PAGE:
magnetic vector potential


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magnetic vector potential

[mag′ned·ik ¦vek·tər pə‚ten·chəl]
(electromagnetism)
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The potential vector [[theta].sub.v,[mu]] given through (38) can be seen as a specific magnetic vector potential that corresponds to an isotropic magnetic field of constant strength 2[mu], since d(i[[theta].sub.v,[mu]])(z) = 2[mu]Vol(z).
The array was treated as magnetostatic, and the total magnetic vector potential inside the bore from all permanent magnet segments can be obtained by (Allab et al.
Primary variables in GL model are order parameter, [psi], and magnetic vector potential, A, occupying a superconductor sample in a three-dimensional region [OMEGA] having boundary [GAMMA].
Once the magnetic vector potential A is obtained at some time step [t.sub.n+1], the magnetic flux B and electric field E at the same time step can be calculated using Eqs.
Noted key differences between the procedure in Section 2.1 and the one implemented for the magnetic line source include usage of the electric vector potential, [??], instead of the magnetic vector potential and usage of [MATHEMATICAL EXPRESSION NOT REPRODUCIBLE IN ASCII] to compute the scattered electric field.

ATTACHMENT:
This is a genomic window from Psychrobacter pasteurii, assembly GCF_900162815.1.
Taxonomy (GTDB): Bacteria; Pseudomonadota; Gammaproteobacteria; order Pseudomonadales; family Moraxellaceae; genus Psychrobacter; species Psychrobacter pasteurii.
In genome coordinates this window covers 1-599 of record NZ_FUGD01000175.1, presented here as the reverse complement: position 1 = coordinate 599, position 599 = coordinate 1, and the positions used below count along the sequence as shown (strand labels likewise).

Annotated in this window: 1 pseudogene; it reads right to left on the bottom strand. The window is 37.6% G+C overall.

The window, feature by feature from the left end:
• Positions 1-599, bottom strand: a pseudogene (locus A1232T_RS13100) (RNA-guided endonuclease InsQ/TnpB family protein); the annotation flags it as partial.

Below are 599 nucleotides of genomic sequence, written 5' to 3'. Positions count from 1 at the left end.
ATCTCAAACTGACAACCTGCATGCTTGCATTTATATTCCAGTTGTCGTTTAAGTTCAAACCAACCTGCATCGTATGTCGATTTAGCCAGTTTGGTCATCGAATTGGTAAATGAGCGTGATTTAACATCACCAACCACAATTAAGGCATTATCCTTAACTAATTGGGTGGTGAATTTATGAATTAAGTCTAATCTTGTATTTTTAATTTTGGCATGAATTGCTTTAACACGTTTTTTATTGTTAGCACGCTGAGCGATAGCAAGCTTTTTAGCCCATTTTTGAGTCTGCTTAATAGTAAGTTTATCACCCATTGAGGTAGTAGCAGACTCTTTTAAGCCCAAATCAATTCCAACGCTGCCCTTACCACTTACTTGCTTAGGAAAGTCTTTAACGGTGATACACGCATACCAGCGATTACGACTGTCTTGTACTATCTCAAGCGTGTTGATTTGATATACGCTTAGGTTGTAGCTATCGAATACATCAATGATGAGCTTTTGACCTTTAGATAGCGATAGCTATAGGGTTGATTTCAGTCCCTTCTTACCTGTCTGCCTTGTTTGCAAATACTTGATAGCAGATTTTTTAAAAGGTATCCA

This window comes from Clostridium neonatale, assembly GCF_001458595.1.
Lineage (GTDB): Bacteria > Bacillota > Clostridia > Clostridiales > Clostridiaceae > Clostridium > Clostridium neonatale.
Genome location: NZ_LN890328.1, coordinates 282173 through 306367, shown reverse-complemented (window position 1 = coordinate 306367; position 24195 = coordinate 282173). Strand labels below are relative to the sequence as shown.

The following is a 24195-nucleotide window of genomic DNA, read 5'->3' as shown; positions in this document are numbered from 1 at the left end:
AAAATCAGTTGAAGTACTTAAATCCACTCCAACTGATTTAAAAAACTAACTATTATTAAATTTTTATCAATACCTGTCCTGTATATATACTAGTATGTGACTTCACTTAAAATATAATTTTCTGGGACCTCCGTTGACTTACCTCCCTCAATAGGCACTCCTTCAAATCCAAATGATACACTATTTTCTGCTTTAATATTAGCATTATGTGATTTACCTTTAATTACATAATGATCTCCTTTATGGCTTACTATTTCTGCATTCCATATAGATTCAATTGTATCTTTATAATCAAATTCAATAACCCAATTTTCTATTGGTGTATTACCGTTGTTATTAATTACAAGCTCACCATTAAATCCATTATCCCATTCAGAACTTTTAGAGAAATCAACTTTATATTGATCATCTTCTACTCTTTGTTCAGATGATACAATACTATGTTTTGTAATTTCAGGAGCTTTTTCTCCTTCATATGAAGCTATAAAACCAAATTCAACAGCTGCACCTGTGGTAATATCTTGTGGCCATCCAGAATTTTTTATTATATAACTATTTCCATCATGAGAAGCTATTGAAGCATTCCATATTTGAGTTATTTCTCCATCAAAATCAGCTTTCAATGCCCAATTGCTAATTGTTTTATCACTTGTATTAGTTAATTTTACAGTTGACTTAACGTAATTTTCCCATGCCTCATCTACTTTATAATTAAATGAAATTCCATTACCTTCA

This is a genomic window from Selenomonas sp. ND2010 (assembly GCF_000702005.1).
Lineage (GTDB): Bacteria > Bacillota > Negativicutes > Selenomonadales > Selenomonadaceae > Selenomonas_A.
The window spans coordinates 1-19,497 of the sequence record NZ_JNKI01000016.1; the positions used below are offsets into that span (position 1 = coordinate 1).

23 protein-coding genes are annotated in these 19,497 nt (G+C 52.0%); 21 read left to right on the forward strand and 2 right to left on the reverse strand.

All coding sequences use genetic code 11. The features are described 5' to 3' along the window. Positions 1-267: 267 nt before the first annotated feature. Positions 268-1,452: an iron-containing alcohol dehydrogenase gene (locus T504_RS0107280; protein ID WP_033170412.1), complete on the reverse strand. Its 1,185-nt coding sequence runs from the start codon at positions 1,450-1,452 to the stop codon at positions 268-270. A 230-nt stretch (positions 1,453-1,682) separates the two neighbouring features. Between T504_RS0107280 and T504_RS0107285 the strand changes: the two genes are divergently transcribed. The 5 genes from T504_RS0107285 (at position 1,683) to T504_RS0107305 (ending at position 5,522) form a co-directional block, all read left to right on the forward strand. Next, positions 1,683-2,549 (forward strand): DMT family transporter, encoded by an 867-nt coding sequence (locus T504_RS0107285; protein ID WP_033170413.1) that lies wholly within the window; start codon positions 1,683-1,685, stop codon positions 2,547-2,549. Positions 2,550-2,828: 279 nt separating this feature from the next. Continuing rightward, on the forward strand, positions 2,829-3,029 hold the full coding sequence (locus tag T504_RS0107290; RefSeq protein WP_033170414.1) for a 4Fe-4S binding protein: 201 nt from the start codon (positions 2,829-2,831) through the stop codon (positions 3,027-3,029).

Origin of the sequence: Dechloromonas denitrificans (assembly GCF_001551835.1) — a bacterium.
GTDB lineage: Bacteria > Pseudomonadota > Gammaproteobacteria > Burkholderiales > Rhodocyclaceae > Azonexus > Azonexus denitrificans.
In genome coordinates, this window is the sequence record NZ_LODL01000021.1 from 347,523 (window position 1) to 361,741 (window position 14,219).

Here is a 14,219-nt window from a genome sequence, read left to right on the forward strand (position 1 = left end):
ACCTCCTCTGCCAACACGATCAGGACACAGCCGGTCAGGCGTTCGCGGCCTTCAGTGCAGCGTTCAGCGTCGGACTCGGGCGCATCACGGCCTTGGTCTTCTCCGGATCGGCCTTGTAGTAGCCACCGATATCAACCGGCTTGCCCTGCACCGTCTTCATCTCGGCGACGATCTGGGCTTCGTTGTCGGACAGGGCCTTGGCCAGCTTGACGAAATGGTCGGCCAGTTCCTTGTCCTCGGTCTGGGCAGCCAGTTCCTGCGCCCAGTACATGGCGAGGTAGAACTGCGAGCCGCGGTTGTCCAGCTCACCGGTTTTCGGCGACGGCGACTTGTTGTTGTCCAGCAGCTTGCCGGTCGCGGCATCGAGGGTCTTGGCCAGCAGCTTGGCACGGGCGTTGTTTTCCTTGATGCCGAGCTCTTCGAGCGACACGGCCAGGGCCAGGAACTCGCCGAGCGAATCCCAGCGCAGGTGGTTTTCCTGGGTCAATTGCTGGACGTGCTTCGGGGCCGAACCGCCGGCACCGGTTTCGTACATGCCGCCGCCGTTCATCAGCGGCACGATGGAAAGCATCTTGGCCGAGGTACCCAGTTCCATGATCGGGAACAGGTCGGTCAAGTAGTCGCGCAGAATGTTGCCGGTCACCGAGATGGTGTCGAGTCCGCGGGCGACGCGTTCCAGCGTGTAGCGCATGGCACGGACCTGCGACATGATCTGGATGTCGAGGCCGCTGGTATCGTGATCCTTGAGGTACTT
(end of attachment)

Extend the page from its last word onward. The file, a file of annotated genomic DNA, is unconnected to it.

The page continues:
In eddy current problems a set of equations that defines the relationship between magnetic vector potential and material parameters are considered.
This shows that the magnetic vector potential is also screened, provided that the fluid or current velocity is the same in all the volume under interest.
The magnetic vector potential [MATHEMATICAL EXPRESSION NOT REPRODUCIBLE IN ASCII] at any point can be obtained using the complex Helmholtz equation [7], which can be derived from a differential form of Maxwell's field equation [8] given by the following:
Moreover, the magnetic vector potential in regions I and IX must be finite at y = [infinity] and y = -[infinity], respectively.
Femm goes about finding a field that satisfies (4) and (6) via magnetic vector potential approach.
The magnetic vector potential A can be employed to obtain the electromagnetic equations needed for a complete description of the system.
The Laplace equation ([DELTA]A = -[mu]J), involving the magnetic vector potential A, the current source density J and the magnetic permeability [mu], is solved using a 2D axisymetric finite element calculation.